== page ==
Crossing the Chasm

Written on June 30, 2014. Written by .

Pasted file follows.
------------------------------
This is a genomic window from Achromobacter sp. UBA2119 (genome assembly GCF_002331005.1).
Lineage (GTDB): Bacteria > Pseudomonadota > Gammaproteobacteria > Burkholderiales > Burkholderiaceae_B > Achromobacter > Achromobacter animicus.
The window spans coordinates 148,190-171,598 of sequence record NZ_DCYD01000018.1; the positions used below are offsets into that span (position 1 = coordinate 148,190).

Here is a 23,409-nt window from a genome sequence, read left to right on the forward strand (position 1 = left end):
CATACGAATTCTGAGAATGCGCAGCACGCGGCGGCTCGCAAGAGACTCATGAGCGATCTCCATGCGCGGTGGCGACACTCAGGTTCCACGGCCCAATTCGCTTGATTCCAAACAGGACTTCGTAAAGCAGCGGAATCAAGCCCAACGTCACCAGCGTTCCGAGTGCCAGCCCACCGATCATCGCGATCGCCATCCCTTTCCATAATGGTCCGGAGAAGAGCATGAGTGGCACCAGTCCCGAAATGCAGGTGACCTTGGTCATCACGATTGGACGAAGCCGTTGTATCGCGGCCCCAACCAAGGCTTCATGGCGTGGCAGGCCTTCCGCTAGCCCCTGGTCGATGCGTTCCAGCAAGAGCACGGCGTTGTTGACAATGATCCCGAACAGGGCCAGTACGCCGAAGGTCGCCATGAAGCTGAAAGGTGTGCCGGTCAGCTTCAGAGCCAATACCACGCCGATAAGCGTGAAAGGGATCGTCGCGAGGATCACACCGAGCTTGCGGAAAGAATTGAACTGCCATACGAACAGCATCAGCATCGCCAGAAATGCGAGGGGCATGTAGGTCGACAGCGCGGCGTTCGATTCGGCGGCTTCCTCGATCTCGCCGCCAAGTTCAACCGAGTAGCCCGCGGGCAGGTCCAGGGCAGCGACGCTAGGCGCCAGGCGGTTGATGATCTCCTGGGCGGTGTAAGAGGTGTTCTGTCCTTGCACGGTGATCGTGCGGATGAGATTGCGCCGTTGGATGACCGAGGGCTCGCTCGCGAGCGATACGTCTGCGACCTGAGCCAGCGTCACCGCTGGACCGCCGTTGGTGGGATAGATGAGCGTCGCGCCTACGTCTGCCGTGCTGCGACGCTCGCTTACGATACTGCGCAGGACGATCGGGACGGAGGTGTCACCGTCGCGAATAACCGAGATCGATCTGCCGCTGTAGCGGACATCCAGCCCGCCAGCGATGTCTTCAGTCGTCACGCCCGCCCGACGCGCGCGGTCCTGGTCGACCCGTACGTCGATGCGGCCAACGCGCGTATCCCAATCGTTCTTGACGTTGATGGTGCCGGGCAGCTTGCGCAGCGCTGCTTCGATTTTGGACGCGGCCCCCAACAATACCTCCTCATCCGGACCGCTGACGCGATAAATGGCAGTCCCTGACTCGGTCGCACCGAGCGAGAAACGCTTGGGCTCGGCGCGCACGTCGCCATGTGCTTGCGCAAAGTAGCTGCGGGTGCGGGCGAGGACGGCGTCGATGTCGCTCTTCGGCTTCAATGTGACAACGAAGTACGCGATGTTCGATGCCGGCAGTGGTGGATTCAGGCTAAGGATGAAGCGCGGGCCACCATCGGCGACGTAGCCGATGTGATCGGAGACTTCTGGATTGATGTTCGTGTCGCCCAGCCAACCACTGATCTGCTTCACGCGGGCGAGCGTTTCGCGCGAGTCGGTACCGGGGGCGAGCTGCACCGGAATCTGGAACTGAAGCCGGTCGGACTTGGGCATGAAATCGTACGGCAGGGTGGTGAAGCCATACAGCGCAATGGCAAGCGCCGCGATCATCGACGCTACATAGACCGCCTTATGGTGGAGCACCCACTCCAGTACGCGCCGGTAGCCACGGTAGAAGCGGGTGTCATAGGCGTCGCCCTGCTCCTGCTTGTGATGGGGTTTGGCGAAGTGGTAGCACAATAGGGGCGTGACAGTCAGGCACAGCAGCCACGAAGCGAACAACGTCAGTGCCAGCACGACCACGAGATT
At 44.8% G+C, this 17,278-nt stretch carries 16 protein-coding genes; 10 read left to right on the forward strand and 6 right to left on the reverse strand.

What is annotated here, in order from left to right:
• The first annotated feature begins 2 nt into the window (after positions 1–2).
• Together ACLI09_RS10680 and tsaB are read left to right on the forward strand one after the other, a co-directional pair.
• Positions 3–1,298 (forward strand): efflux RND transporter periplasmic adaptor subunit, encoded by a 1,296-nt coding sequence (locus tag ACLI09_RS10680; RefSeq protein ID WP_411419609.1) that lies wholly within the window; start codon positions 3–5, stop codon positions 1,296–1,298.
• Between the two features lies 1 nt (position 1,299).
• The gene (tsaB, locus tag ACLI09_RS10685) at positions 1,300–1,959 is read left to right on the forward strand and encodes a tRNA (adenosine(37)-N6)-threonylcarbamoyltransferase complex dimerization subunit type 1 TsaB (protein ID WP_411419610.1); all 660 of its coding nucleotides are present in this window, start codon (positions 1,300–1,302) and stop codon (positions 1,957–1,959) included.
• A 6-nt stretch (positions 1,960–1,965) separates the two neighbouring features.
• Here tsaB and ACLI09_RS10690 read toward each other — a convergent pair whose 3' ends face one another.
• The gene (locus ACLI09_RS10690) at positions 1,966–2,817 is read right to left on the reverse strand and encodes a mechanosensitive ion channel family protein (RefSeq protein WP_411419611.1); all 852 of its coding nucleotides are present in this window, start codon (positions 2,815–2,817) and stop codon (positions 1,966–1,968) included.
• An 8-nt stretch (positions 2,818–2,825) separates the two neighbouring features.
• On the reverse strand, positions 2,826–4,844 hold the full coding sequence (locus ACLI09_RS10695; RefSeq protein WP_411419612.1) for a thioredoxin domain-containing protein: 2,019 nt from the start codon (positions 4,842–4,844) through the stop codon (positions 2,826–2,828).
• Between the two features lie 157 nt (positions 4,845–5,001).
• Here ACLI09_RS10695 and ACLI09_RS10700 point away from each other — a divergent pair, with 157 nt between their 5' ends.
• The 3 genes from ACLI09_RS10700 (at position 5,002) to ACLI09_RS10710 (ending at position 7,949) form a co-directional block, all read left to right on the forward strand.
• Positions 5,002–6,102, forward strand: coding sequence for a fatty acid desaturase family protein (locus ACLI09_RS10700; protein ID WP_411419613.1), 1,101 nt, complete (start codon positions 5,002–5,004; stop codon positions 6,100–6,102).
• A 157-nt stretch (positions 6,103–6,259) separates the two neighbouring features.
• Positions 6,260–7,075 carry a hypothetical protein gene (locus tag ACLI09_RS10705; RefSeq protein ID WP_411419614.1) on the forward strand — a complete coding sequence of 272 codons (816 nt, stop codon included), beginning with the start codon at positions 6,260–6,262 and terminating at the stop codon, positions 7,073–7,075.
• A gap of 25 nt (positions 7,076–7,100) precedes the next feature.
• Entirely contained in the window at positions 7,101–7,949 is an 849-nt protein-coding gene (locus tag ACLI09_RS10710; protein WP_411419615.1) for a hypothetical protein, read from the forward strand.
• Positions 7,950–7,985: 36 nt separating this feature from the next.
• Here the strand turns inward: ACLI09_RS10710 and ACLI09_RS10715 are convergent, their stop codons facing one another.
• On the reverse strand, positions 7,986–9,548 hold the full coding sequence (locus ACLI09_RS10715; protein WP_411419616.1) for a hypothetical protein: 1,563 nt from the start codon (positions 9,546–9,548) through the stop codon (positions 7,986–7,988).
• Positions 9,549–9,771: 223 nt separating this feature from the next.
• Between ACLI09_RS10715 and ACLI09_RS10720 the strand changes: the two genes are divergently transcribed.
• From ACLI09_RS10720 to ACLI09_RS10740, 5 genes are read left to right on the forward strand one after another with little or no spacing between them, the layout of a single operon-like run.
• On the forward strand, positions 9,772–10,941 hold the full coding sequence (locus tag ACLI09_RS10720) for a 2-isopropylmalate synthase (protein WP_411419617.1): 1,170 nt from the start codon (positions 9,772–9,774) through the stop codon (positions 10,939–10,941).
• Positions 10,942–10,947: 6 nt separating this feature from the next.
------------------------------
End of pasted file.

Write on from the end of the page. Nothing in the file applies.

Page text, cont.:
This book provides a great mental model for how high-tech marketing works. It presents a technology adoption bell curve divided into customer groups based on how early they will adopt a new technology. The groups correspond to innovators who try new technologies for fun, early adopters (or visionaries) who are the first to find a real practical use for the product, the early majority (or pragmatists) who will adopt once a new technology has been proven by some of their peers, the late majority who wait to adopt until it everyone else already has, and the laggards who resist adoption for as long as possible. The Chasm refers to the gap between the early adopters and the early majority, which is a difficult transition. One of the key points is that most customers are looking to other customers for purchasing recommendations, which creates a chicken and egg problem that is best solved by appealing the the innovators. However, innovators don’t usually like to pay for technology, so you may have to wait until you get to the early adopters before the money starts coming in. This mental model applies to technologies that the author refers to as “discontinuous innovation”, which means a technology that requires a significant change of behavior for the customer.

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